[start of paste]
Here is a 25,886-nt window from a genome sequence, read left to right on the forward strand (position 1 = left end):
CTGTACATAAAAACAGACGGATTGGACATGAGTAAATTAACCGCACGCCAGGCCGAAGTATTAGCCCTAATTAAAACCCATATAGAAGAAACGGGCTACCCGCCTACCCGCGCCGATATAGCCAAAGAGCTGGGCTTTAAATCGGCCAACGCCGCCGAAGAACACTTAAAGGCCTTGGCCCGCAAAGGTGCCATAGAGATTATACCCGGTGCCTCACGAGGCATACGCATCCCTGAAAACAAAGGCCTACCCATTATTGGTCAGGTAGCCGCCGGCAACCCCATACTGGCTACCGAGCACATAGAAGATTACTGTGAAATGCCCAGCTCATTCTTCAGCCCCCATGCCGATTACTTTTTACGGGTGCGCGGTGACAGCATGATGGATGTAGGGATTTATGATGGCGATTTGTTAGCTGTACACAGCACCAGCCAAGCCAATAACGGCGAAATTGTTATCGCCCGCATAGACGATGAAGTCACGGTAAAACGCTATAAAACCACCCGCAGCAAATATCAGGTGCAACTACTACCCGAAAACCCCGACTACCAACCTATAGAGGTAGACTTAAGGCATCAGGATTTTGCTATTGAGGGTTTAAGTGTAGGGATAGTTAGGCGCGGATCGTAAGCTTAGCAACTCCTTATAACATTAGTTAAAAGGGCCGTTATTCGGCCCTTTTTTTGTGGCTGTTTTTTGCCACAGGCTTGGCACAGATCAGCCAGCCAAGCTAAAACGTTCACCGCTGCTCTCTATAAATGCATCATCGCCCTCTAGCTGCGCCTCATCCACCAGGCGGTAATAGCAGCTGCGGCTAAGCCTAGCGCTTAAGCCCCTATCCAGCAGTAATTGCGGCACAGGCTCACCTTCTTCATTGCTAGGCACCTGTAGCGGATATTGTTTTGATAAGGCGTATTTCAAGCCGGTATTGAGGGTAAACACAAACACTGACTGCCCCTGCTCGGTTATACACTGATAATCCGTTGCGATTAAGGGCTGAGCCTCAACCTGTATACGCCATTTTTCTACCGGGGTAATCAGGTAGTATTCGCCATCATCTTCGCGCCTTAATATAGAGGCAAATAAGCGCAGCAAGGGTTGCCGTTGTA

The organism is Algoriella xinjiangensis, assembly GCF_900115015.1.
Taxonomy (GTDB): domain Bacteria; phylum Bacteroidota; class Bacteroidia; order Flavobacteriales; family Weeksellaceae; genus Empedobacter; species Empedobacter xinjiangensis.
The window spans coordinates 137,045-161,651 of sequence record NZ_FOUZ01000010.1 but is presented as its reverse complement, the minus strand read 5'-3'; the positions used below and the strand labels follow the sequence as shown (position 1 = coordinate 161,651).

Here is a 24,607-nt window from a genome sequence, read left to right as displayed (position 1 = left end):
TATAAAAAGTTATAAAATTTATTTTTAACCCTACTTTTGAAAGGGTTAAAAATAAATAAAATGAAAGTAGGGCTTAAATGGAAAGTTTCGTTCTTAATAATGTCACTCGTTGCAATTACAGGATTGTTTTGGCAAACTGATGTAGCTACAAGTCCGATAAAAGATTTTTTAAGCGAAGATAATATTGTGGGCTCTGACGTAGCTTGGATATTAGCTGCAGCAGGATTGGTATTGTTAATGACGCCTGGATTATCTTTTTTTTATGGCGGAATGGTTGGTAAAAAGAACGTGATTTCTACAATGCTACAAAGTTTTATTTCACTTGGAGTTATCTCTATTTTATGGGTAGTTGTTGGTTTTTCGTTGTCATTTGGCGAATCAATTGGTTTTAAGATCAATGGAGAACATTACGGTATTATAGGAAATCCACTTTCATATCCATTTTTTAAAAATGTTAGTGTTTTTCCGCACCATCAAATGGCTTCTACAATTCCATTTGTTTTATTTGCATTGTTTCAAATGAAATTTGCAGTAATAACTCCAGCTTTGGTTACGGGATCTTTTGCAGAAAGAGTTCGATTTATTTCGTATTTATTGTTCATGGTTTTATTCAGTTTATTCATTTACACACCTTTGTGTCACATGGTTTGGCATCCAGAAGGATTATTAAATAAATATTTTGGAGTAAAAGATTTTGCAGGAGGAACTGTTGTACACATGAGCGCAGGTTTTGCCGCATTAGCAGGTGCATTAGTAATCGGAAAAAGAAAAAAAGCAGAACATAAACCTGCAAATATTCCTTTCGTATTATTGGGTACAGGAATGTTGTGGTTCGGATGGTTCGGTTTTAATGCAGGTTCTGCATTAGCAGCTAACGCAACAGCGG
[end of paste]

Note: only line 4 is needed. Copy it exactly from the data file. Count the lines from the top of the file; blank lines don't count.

Taxonomy (GTDB): domain Bacteria; phylum Bacteroidota; class Bacteroidia; order Flavobacteriales; family Weeksellaceae; genus Empedobacter; species Empedobacter xinjiangensis.